On local examination the patient’s left hip was in a fixed flexed (45°), abducted (30°) and externally rotated position (20°) with tenderness around the left hip. There was no neurovascular compromise or neurological impairment. Radiological investigations revealed a left obturator dislocation on AP view of the pelvis as shown (Figure 1).


Figure 1: AP view of pelvis showing left obturator dislocation.

The patient was then admitted into the ward and planned for an open reduction. His left limb positioning in theatre can be seen in Figure 2.


Figure 2: Position of left lower limb at rest in supine position. Hip was flexed (45°), abducted (30°) and externally rotated (20°)

In the theatre, closed reduction under general anesthesia was attempted which failed and necessitated open reduction. The anterior minimally invasive approach of the hip (Figure 3) was used where a 6cm incision was done in between the anterior superior iliac spine and the grater trochanter. Entry to the site of interest was done by blunt dissection with muscle sparing. The sartorius, rectus femoris and iliocapsularis muscles were all retracted medially to visualize the joint capsule.


Figure 3: Anterior approach to the hip used to gain access to the site of dislocation.

Intraoperatively, the observed joint capsule was thickened which necessitated capsulotomy. As nature does not allow a vacuum, there was presence of fibrous tissue inside the acetabulum which was removed and the femoral head guided away from the obturator canal to the acetabulum by manual manipulation after which reduction was achieved. Reduction was successful as shown in the figures below from shots taken by x-ray image intensifier (Figure 4). Stability of the hip was assessed which was found to be satisfactory. The wound was closed in layers after hemostasis was achieved. (Figure 5)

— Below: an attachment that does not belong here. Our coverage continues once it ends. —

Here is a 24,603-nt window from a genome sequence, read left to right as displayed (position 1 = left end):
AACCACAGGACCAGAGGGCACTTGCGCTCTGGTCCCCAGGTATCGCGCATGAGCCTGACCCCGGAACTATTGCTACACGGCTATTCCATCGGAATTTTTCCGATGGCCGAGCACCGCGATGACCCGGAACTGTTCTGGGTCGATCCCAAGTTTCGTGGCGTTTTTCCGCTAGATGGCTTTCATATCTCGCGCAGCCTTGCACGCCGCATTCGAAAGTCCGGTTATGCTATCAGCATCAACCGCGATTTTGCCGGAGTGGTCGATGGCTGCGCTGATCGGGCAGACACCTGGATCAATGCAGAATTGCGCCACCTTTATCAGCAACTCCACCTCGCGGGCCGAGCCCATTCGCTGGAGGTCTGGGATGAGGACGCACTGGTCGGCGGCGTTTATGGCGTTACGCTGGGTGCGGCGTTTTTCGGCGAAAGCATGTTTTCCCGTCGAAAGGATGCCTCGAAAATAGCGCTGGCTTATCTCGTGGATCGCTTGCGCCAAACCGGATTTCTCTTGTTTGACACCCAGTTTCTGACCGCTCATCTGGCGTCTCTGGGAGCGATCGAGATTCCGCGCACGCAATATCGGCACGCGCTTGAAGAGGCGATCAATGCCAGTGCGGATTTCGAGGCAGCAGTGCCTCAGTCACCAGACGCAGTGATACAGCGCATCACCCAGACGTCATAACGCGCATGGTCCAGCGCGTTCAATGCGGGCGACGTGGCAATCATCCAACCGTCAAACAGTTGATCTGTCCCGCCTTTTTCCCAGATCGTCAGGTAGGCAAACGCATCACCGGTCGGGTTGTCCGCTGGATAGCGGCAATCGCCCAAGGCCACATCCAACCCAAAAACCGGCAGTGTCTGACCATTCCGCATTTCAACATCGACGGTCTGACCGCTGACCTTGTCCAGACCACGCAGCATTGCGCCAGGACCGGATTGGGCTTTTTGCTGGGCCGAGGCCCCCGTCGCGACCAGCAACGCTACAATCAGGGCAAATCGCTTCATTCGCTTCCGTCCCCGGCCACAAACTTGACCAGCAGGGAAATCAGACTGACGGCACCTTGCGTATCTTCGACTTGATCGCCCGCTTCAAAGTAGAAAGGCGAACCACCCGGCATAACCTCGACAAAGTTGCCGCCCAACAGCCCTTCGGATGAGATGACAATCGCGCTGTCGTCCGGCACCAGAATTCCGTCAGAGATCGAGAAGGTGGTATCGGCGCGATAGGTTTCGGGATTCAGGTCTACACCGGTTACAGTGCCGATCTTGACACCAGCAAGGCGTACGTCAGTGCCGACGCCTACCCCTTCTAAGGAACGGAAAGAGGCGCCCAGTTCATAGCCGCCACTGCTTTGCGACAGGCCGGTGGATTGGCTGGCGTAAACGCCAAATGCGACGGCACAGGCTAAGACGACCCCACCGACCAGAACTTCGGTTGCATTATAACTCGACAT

Figure 4: Image showing successful reduction intraoperatively using x-ray image intensifier (C-arm).


Figure 5: Image showing primary closure of surgical incision.

After the surgery, the patient was discharged as soon as the control x-ray was done (day 5). Post-operative radiographs show a successful reduction (Figure 6) with mild deformity of the femoral head. Patient was then discharged after three weeks to return for follow-up at the orthopedic clinic after two (2) weeks and subsequently at three (3) month intervals or if any new complaints arise before the booked consultation date.


Figure 6: 48-hour Post-operative AP views of the hip showing successful reduction.

At 3 months follow-up the patient was doing well, could walk unassisted and could perform all his activities of daily living without limitation or pain. Range of motion on all axes was normal and the patient was satisfied with the outcome. Serial hip radiograph taken 3 months after was done as shown below (Figure 7).


Figure 7: 3-month post-operative radiographs.

3. Discussion

The hip is a ball and socket joint that has intrinsic stability which is reliant on its depth and support from the joint capsule and surrounding muscles and ligaments. Dislocations of the hip can be classified according to anterior or posterior depending on the displacement of the femoral head relative to the acetabular wall. Posterior Dislocations are the most common (90% of cases) [2] owing to the relative strength of the anterior ligaments stabilizing the hip joint compared to the posterior ones. Epstein classified anterior dislocations into Type A and Type B which are superior (pubic) and inferior (obturator) respectively [3]. This classification was modified by Rockwood and Green into Type 1 - Superior (pubic and subspinous) and Type 2 - Inferior (obturator and perineal) [4].